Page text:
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How to a Mount a Trellis

By Jenny Harrington ; Updated September 21, 2017
Trellises offer support to climbing plants.
morning glory image by Earl Robbins from Fotolia.com

Garden trellises are a necessity for many plants. Climbing ornamental vines as well as some vegetable crops require the support a trellis offers in order to grow well. There are two primary types of mounting for trellises—free standing or wall mounted. A free-standing trellis provides a place for plants to climb in the middle of the garden. A wall-mounted trellis is suitable for many ornamental vines, as it allows the plant to grow along building walls or fences.

Free Standing Trellis

Purchase a 2-by-2 inch stake for every 4 feet of trellis length. Use stakes that are 1 foot longer than the height of the trellis material.

Drive the stake 10 inches into the ground. Dig a hole of the proper depth with a post hole digger or pound the stake in with a rubber mallet, depending on how hard your soil is.

Set the trellis against the stakes so the top of the trellis is flush with the top of the stakes. Use either a wood or vinyl trellis board or trellis netting.

Nail the trellis to the stakes to anchor it in place. Use staples instead of nails with trellis netting. Use one nail or staple every 10 inches down each stake.

Wall-Mounted Trellis

Hold the trellis against the wall in the area where you want to anchor it. Line the sides of the trellis up with a wall stud. Find nails or screws in the siding, which indicates where studs are, or use an electronic studfinder to locate the studs.

Mark the wall and the trellis frame with a pencil where each mounting screw will go. Place a mounting every 8 to 10 inches around the trellis frame so it doesn't pull loose from the wall under the weight of the plants.

Set the trellis aside. Drill a starter hole into the wall at each marking you made. Use a bit the same diameter or slightly smaller than the screws. Drill a hole completely through the trellis frame at each marking.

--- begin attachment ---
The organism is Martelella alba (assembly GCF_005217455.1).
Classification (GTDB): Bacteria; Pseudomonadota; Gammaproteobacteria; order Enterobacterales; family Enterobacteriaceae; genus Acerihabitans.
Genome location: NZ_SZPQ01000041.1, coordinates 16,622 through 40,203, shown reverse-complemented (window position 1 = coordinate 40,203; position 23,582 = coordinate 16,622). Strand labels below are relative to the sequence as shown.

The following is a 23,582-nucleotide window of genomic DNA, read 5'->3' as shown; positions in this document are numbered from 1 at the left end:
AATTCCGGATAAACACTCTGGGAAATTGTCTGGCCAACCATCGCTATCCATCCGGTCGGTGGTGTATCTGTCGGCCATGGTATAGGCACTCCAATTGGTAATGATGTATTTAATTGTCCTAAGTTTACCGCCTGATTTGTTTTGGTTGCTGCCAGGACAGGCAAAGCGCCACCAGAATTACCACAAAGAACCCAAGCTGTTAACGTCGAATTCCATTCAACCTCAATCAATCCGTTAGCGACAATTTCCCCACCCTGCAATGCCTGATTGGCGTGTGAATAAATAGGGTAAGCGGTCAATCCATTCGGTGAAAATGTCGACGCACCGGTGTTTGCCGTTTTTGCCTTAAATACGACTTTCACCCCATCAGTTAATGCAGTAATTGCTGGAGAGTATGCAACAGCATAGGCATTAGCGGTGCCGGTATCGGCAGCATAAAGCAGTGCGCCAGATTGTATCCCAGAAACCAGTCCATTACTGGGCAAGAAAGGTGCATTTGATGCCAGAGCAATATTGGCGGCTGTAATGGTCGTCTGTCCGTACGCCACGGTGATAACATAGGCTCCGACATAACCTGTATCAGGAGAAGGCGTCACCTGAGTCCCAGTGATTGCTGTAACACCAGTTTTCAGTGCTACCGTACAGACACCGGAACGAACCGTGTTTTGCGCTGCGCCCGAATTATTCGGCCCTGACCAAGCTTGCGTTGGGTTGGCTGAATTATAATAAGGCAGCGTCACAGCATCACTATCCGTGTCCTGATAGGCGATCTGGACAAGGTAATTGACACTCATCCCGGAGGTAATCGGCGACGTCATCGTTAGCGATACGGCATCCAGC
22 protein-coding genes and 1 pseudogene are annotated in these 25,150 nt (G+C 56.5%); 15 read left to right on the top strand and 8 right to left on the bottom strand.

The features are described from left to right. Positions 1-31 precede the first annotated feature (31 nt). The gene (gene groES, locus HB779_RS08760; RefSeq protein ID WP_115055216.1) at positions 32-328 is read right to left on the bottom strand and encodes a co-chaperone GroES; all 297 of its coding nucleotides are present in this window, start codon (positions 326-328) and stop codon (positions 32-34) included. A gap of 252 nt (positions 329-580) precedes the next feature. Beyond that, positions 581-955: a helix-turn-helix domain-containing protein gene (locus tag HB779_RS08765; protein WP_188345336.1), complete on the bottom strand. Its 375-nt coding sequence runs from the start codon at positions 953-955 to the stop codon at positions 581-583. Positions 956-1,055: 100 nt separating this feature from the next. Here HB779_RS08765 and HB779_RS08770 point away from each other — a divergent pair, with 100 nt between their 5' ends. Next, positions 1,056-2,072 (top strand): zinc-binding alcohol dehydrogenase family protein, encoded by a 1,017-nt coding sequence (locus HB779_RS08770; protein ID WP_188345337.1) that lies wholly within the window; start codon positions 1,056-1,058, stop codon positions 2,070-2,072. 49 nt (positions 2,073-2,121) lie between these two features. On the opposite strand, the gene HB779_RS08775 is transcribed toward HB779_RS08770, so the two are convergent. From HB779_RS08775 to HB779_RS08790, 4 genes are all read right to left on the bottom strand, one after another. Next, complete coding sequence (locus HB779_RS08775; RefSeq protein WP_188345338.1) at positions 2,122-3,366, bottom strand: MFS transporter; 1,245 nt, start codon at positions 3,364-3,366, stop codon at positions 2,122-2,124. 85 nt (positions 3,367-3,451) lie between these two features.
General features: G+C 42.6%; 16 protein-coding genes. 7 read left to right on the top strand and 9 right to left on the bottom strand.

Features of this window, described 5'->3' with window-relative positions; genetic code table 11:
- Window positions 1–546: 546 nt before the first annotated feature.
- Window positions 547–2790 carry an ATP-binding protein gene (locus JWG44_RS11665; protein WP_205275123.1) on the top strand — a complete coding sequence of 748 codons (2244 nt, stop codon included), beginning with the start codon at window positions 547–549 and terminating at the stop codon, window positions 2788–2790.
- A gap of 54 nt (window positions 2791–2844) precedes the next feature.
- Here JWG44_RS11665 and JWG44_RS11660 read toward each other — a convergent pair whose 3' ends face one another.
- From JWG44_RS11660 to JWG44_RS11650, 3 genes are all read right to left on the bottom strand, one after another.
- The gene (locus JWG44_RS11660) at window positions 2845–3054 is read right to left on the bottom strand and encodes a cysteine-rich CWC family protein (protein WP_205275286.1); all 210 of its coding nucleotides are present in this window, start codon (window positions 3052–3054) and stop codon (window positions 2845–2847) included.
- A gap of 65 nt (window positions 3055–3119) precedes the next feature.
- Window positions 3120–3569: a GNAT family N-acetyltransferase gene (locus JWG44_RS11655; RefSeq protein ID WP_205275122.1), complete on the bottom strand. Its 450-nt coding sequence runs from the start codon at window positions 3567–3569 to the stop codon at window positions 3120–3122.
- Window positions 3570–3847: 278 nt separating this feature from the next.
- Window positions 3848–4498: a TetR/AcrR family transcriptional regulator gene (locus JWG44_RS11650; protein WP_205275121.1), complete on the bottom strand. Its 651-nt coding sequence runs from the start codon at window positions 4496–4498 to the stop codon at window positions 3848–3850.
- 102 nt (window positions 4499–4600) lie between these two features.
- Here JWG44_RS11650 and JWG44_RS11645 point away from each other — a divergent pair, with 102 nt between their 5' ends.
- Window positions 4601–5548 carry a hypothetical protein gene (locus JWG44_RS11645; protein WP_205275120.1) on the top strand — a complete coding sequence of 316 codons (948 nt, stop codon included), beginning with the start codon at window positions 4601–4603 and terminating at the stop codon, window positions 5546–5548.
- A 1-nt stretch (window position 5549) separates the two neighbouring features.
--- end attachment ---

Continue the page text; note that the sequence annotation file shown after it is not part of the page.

Set the trellis back against the wall and line up the holes in the trellis frame with the starter holes in the wall. Place a 1-inch length of ½-inch PVC pipe between the trellis and wall at the location of each hole. The PVC pipe holds the trellis away from the wall slightly so the plants have room to wind around the trellis.

Screw the trellis to the wall using 3 ½ inch screws. Position each screw so it passes through the trellis frame and PVC spacer, then into the wall. Repeat for each hole, then tighten the screws completely.


Things You Will Need

  • Stakes
  • Post hole digger
  • Mallet
  • Nails
  • Staples
  • Studfinder
  • Pencil
  • Drill
  • PVC pipe
  • Screws


  • Purchase pre-cut lengths of PVC pipe or cut them yourself from longer pipe using a hacksaw or PVC cutter. Lengths of copper pipe can be substituted for PVC.

About the Author


Jenny Harrington has been a freelance writer since 2006. Her published articles have appeared in various print and online publications. Previously, she owned her own business, selling handmade items online, wholesale and at crafts fairs. Harrington's specialties include small business information, crafting, decorating and gardening.